Hello everyone! I know that most of you are excited to hear about our adventure (I was excited to find out what we were in for!). There is so much to tell already but because it's late I will focus on the time since we've landed in Coral Harbour ( I will go back to tell you all about HOW we got here later - let me tell you you will want to hear these stories...)
Flying over Hudson Bay felt eerie to me. Nothing, nothing and more nothing. Just ice and dark waters. The sunset was spectacular and I wish I could have taken a picture but Isaac was sleeping in my arms and therefore was unable to do so. We were about to land and there I saw it: A tiny lit hamlet named Coral Harbour. What is civilization doing here? (In the middle of dark, cold nowhere!). More importantly, WHAT ARE WE DOING MOVING HERE???!?!?!?! Nervousness, excitement and a sense of "finally we are home" is what I was feeling. From the glowing little circle I followed a lonely and long road to the airport. You see the airport is a 20 minute ride from Coral (the reason has something to do with American soldiers in WWII - I will get my facts straight and let you know...)
We landed at the Coral airport around 3:30pm on Friday, Dec 17th and it was already dark. It felt like it was 7pm or later both because it was dark and because it had been an exhausting 36 hours. Chad (the Corporal) was waiting for us with both RCMP trucks and thank goodness because we needed both of them for all our stuff. Driving in the North is far different than in the South. You see NOBODY wears seatbelts (well now there's me - I simply HAVE to wear it!), not even the RCMP officers, not EVEN Brian!!!!! Those of you who know Brian, have fallen off your chair or your chin has fallen on the computer desk table. Kids travel without car seats and babies are held on our lap. So there we were driving home with Benjamin and Nathan in the back and Isaac on my lap in the front. Yikes. I prayed silently every time we met another vehicle...
Hali, Chad's wife is wonderful. She had cleaned our house as much as she could (picture a house that has had single male RCMP relief members living in it since August... yuck.). Hali had made the boys bed and had set up the crib for Isaac. She had purchased a few groceries, had us over for dinner and sent us home with a freshly baked loaf of raisin bread. Amazing!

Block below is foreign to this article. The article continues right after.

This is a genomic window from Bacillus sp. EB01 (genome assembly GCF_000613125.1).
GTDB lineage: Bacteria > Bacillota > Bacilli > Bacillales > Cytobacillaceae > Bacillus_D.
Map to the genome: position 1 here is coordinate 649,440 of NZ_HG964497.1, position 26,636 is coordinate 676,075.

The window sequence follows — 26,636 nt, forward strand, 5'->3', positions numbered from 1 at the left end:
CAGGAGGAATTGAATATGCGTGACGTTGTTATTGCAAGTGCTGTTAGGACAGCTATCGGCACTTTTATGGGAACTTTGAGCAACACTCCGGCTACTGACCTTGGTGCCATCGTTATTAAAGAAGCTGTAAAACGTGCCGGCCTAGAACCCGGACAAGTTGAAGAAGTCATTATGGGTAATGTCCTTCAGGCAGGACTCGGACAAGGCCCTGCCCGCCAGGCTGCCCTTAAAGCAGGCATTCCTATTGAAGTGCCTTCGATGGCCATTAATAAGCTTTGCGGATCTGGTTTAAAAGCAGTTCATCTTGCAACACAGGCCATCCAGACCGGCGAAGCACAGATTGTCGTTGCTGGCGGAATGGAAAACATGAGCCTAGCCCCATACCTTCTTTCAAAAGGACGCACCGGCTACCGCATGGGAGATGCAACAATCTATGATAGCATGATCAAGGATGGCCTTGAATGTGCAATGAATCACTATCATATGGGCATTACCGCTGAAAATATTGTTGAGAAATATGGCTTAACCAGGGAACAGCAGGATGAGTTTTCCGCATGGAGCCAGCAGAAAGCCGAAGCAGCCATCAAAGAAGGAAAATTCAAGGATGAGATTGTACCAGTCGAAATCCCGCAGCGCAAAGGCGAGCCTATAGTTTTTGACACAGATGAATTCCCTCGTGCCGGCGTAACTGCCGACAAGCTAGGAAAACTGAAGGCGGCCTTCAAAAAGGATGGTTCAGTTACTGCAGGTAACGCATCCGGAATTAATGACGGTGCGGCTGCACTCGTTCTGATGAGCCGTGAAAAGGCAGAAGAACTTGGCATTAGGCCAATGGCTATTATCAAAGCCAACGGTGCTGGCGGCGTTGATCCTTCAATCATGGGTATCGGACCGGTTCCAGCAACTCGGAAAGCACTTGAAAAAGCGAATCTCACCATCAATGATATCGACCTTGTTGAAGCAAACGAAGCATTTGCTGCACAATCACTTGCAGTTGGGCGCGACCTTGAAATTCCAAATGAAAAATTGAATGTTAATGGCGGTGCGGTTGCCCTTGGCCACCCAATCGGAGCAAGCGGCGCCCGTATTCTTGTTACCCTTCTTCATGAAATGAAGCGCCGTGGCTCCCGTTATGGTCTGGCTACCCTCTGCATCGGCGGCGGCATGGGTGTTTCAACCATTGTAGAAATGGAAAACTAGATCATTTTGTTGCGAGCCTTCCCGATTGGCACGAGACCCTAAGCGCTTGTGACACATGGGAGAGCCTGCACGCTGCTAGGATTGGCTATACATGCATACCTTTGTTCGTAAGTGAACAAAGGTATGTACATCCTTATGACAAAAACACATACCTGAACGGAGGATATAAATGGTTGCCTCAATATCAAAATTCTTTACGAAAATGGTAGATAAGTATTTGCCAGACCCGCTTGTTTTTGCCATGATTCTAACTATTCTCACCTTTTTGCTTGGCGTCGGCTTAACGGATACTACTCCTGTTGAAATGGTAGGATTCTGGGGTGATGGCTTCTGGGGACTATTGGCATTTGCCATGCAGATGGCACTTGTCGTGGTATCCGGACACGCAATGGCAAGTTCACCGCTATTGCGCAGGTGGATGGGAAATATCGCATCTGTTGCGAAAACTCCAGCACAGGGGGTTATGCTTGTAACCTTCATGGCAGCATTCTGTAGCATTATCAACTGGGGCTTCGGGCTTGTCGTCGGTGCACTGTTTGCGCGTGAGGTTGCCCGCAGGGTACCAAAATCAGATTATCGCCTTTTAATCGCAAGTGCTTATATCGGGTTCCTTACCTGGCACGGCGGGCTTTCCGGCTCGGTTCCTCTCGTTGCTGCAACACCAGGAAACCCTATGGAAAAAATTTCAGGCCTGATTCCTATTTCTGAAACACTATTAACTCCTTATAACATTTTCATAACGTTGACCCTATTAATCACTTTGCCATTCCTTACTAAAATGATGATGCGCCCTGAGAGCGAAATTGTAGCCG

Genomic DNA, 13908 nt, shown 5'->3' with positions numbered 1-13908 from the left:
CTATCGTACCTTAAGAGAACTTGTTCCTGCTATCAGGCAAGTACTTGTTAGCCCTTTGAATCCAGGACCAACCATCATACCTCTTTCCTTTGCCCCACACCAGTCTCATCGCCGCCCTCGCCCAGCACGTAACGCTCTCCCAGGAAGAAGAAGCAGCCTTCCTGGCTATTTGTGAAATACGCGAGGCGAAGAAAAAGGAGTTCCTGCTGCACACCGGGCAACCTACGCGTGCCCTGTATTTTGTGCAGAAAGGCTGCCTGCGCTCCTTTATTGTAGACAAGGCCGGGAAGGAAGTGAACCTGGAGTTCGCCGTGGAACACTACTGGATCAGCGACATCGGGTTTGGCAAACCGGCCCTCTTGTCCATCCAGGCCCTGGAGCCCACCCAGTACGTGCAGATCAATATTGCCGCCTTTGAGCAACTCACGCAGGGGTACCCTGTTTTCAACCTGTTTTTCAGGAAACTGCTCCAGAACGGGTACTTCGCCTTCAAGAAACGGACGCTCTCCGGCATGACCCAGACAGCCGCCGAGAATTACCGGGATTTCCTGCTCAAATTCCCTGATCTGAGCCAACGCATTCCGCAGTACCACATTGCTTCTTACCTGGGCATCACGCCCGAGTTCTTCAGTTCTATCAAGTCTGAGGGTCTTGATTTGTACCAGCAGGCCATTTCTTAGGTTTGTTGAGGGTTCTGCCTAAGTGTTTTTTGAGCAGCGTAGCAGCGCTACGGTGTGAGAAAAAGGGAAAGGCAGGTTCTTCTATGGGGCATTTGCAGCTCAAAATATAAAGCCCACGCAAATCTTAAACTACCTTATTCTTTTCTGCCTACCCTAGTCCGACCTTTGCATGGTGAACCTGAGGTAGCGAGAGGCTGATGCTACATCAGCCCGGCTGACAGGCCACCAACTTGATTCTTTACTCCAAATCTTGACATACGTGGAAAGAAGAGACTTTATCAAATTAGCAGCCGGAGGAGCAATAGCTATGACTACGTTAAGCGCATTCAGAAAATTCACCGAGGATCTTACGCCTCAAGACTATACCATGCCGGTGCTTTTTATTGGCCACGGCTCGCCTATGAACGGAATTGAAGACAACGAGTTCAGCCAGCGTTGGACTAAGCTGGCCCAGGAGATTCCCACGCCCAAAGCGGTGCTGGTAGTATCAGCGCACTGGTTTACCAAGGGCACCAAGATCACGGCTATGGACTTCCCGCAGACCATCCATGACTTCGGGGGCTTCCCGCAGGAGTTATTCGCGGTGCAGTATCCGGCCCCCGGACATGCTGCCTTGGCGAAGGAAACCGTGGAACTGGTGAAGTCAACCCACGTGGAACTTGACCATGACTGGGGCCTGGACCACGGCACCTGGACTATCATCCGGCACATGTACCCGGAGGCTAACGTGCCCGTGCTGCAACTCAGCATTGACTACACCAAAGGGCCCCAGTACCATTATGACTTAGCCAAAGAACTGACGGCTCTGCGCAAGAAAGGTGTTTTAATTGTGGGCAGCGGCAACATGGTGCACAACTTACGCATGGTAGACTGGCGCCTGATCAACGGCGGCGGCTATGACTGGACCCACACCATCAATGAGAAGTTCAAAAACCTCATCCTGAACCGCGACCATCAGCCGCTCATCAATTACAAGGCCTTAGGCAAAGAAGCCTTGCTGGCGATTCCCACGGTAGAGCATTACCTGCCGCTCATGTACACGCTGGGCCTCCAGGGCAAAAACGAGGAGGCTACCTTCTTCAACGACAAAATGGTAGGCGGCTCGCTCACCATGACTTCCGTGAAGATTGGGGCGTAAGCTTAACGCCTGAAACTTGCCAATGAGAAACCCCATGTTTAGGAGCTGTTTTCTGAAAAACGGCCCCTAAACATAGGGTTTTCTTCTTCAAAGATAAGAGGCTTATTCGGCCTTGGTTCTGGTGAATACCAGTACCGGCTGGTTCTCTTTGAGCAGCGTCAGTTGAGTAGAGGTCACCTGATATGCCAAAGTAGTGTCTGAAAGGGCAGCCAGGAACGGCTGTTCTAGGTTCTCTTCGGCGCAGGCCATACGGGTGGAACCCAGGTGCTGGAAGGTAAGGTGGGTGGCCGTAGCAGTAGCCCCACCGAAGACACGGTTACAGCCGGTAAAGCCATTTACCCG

I actually felt kinda rested today. This was the most sleep I've had in weeks. It was pitch black outside and I noticed that it was raining! Yes RAINING! It was a skating rink out there. I spent 3.5 winters in Selkirk and it NEVER rained once the snow appeared. This feels like Ottawa or Halifax! Marty, an Inuit man we met said that an elder had said that this has not happened since 1945. He also explained that if it gets really cold in the next couple of days that the caribou will all die since they will not be able to dig for their food since the snow will be frozen...
Today we had daylight from 10:30am to 3:00pm where it was bright outside. That's a lot more than I expected to get up here. It was difficult though to get started this morning.
So today we went to both the Northern Store and the Co-op store. I tried to prepare myself for this but I was still disappointed. The fresh produce is far more limited than I had imagined and we could not find cottage cheese, skim milk or cream. They only have 2 percent milk- I've been drinking skim since I was 5 years old!!!!! The candy section however was spectacular! Every different kind your little heart could desire. The junk food was everywhere. Poor Benjamin and Nathan where in a tizzy "can we have this?" "what about this?" "pleeeeeeeeeaaaaaaaaasssssseeeeeee mummy?" The prices were as bad and worse that we had expected. Fozen peas were $8, molasses $10, applesauce cups $7, Kraft singles (16 sl.) $9, milk $15... We will be learning how to place food mail orders very soon.
We met a number of people today. Perry the Coop owner, Johnny, Marty, a few boys... Everybody can tell that we are new. The white skin and driving around in the RCMP truck give it away. So far, the Inuit people are extremely friendly. They are very eager to speak to us. It's very welcoming.
We drove around a little bit to see the town and we saw 2 polar bear skins hanging. Wow. The houses are small and most of them are painted in a bright colour. Most people use a snowmobile (no helmets of course) to get around and I've seen a few quads too.
This afternoon we set up our Christmas tree. Benjamin and Nathan decorated it. When they were done, Benjamin commented "our tree is hideous". Sadly, it does look a little Charlie-Brown-ish. There aren't enough ornaments and the few that we have are all clumped in a few key areas. Not to mention that I couldn't find the lights... So it's a bit bare - oh well. ;o)
I am new at this blog thing but I've taken some pictures with the hopes of sharing them with you.
Signing off for now